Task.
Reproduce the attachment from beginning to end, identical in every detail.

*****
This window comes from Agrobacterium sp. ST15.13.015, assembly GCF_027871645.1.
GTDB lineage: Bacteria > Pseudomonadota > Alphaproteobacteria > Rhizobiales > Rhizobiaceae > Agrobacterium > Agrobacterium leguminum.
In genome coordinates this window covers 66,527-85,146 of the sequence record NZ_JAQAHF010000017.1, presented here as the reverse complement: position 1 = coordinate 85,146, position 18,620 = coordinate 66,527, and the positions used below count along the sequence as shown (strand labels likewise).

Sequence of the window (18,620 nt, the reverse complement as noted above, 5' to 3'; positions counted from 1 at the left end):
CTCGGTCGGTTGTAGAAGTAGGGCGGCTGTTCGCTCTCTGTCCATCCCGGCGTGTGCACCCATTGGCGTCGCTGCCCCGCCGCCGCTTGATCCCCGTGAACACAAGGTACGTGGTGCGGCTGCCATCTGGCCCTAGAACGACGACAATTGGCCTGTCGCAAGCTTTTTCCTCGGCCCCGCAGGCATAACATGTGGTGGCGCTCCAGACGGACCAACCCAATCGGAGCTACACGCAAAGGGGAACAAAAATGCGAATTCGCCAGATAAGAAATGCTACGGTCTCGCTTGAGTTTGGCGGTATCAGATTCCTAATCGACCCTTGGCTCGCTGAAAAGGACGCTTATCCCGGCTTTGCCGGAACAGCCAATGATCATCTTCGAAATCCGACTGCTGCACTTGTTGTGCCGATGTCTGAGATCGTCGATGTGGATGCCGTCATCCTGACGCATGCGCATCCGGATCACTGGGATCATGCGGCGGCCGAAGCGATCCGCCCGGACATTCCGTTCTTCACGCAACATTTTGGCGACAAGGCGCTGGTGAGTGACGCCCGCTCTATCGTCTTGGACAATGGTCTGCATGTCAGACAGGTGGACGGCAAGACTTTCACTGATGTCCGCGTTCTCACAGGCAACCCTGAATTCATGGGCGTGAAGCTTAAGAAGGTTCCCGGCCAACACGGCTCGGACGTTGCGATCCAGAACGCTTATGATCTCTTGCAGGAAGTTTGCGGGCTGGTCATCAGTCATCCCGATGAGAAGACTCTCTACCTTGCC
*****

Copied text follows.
This window comes from Agrobacterium sp. ST15.13.015, assembly GCF_027871645.1.
GTDB lineage: Bacteria > Pseudomonadota > Alphaproteobacteria > Rhizobiales > Rhizobiaceae > Agrobacterium > Agrobacterium leguminum.
In genome coordinates this window covers 66,527-85,146 of the sequence record NZ_JAQAHF010000017.1, presented here as the reverse complement: position 1 = coordinate 85,146, position 18,620 = coordinate 66,527, and the positions used below count along the sequence as shown (strand labels likewise).

Sequence of the window (18,620 nt, the reverse complement as noted above, 5' to 3'; positions counted from 1 at the left end):
CTCGGTCGGTTGTAGAAGTAGGGCGGCTGTTCGCTCTCTGTCCATCCCGGCGTGTGCACCCATTGGCGTCGCTGCCCCGCCGCCGCTTGATCCCCGTGAACACAAGGTACGTGGTGCGGCTGCCATCTGGCCCTAGAACGACGACAATTGGCCTGTCGCAAGCTTTTTCCTCGGCCCCGCAGGCATAACATGTGGTGGCGCTCCAGACGGACCAACCCAATCGGAGCTACACGCAAAGGGGAACAAAAATGCGAATTCGCCAGATAAGAAATGCTACGGTCTCGCTTGAGTTTGGCGGTATCAGATTCCTAATCGACCCTTGGCTCGCTGAAAAGGACGCTTATCCCGGCTTTGCCGGAACAGCCAATGATCATCTTCGAAATCCGACTGCTGCACTTGTTGTGCCGATGTCTGAGATCGTCGATGTGGATGCCGTCATCCTGACGCATGCGCATCCGGATCACTGGGATCATGCGGCGGCCGAAGCGATCCGCCCGGACATTCCGTTCTTCACGCAACATTTTGGCGACAAGGCGCTGGTGAGTGACGCCCGCTCTATCGTCTTGGACAATGGTCTGCATGTCAGACAGGTGGACGGCAAGACTTTCACTGATGTCCGCGTTCTCACAGGCAACCCTGAATTCATGGGCGTGAAGCTTAAGAAGGTTCCCGGCCAACACGGCTCGGACGTTGCGATCCAGAACGCTTATGATCTCTTGCAGGAAGTTTGCGGGCTGGTCATCAGTCATCCCGATGAGAAGACTCTCTACCTTGCC